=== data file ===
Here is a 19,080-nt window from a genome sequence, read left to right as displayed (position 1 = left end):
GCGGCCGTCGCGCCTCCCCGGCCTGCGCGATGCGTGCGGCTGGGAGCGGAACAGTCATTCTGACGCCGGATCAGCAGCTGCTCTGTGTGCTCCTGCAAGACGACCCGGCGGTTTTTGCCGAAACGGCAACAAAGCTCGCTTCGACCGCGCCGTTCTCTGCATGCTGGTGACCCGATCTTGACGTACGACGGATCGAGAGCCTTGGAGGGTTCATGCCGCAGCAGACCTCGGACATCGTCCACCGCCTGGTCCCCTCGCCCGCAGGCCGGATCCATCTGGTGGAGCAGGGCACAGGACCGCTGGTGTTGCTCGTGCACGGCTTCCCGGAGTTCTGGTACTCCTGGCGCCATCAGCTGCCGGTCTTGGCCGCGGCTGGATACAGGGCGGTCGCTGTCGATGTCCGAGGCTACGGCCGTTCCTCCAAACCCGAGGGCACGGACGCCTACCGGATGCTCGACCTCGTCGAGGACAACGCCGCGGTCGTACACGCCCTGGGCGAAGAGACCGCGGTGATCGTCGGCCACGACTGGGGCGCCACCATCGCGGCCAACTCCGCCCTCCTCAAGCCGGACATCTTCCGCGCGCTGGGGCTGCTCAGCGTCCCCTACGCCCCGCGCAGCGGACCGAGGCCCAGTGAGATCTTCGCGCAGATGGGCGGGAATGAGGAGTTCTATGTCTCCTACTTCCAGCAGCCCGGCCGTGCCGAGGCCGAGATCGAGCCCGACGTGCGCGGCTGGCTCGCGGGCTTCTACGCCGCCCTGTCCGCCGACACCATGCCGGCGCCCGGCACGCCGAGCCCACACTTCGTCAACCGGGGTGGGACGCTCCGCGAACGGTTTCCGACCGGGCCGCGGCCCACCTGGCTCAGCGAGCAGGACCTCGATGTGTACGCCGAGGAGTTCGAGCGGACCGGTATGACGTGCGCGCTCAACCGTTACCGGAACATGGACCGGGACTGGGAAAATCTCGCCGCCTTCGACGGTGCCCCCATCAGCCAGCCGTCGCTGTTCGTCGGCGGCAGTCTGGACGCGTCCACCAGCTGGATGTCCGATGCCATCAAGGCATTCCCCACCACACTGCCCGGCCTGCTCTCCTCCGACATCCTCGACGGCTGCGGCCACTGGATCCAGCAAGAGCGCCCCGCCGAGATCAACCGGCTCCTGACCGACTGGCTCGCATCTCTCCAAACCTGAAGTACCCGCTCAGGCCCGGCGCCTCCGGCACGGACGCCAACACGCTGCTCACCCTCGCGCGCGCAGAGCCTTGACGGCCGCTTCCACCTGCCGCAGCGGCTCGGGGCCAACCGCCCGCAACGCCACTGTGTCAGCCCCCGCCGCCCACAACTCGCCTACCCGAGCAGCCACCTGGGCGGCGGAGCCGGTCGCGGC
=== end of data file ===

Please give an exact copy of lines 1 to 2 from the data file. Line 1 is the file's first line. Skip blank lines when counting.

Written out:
Here is a 19,080-nt window from a genome sequence, read left to right as displayed (position 1 = left end):
GCGGCCGTCGCGCCTCCCCGGCCTGCGCGATGCGTGCGGCTGGGAGCGGAACAGTCATTCTGACGCCGGATCAGCAGCTGCTCTGTGTGCTCCTGCAAGACGACCCGGCGGTTTTTGCCGAAACGGCAACAAAGCTCGCTTCGACCGCGCCGTTCTCTGCATGCTGGTGACCCGATCTTGACGTACGACGGATCGAGAGCCTTGGAGGGTTCATGCCGCAGCAGACCTCGGACATCGTCCACCGCCTGGTCCCCTCGCCCGCAGGCCGGATCCATCTGGTGGAGCAGGGCACAGGACCGCTGGTGTTGCTCGTGCACGGCTTCCCGGAGTTCTGGTACTCCTGGCGCCATCAGCTGCCGGTCTTGGCCGCGGCTGGATACAGGGCGGTCGCTGTCGATGTCCGAGGCTACGGCCGTTCCTCCAAACCCGAGGGCACGGACGCCTACCGGATGCTCGACCTCGTCGAGGACAACGCCGCGGTCGTACACGCCCTGGGCGAAGAGACCGCGGTGATCGTCGGCCACGACTGGGGCGCCACCATCGCGGCCAACTCCGCCCTCCTCAAGCCGGACATCTTCCGCGCGCTGGGGCTGCTCAGCGTCCCCTACGCCCCGCGCAGCGGACCGAGGCCCAGTGAGATCTTCGCGCAGATGGGCGGGAATGAGGAGTTCTATGTCTCCTACTTCCAGCAGCCCGGCCGTGCCGAGGCCGAGATCGAGCCCGACGTGCGCGGCTGGCTCGCGGGCTTCTACGCCGCCCTGTCCGCCGACACCATGCCGGCGCCCGGCACGCCGAGCCCACACTTCGTCAACCGGGGTGGGACGCTCCGCGAACGGTTTCCGACCGGGCCGCGGCCCACCTGGCTCAGCGAGCAGGACCTCGATGTGTACGCCGAGGAGTTCGAGCGGACCGGTATGACGTGCGCGCTCAACCGTTACCGGAACATGGACCGGGACTGGGAAAATCTCGCCGCCTTCGACGGTGCCCCCATCAGCCAGCCGTCGCTGTTCGTCGGCGGCAGTCTGGACGCGTCCACCAGCTGGATGTCCGATGCCATCAAGGCATTCCCCACCACACTGCCCGGCCTGCTCTCCTCCGACATCCTCGACGGCTGCGGCCACTGGATCCAGCAAGAGCGCCCCGCCGAGATCAACCGGCTCCTGACCGACTGGCTCGCATCTCTCCAAACCTGAAGTACCCGCTCAGGCCCGGCGCCTCCGGCACGGACGCCAACACGCTGCTCACCCTCGCGCGCGCAGAGCCTTGACGGCCGCTTCCACCTGCCGCAGCGGCTCGGGGCCAACCGCCCGCAACGCCACTGTGTCAGCCCCCGCCGCCCACAACTCGCCTACCCGAGCAGCCACCTGGGCGGCGGAGCCGGTCGCGGC